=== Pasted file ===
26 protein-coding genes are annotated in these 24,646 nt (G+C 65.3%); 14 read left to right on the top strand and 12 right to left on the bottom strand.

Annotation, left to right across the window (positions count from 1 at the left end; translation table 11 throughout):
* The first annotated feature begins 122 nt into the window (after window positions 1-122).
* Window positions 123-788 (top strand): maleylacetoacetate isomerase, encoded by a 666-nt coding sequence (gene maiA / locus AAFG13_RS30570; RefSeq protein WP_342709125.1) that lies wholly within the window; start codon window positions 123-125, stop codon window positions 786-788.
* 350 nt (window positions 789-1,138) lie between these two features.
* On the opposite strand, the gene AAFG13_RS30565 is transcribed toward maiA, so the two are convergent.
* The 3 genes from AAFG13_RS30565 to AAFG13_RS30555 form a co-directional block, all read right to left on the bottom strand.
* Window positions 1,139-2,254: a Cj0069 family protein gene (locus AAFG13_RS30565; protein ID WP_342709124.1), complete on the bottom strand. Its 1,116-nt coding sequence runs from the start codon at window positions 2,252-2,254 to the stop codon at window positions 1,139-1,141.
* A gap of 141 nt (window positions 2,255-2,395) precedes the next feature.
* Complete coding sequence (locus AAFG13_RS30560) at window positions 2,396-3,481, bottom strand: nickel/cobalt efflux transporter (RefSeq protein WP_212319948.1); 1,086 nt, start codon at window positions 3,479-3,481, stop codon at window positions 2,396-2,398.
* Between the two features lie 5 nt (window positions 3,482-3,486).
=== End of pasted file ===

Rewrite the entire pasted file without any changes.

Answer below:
26 protein-coding genes are annotated in these 24,646 nt (G+C 65.3%); 14 read left to right on the top strand and 12 right to left on the bottom strand.

Annotation, left to right across the window (positions count from 1 at the left end; translation table 11 throughout):
* The first annotated feature begins 122 nt into the window (after window positions 1-122).
* Window positions 123-788 (top strand): maleylacetoacetate isomerase, encoded by a 666-nt coding sequence (gene maiA / locus AAFG13_RS30570; RefSeq protein WP_342709125.1) that lies wholly within the window; start codon window positions 123-125, stop codon window positions 786-788.
* 350 nt (window positions 789-1,138) lie between these two features.
* On the opposite strand, the gene AAFG13_RS30565 is transcribed toward maiA, so the two are convergent.
* The 3 genes from AAFG13_RS30565 to AAFG13_RS30555 form a co-directional block, all read right to left on the bottom strand.
* Window positions 1,139-2,254: a Cj0069 family protein gene (locus AAFG13_RS30565; protein ID WP_342709124.1), complete on the bottom strand. Its 1,116-nt coding sequence runs from the start codon at window positions 2,252-2,254 to the stop codon at window positions 1,139-1,141.
* A gap of 141 nt (window positions 2,255-2,395) precedes the next feature.
* Complete coding sequence (locus AAFG13_RS30560) at window positions 2,396-3,481, bottom strand: nickel/cobalt efflux transporter (RefSeq protein WP_212319948.1); 1,086 nt, start codon at window positions 3,479-3,481, stop codon at window positions 2,396-2,398.
* Between the two features lie 5 nt (window positions 3,482-3,486).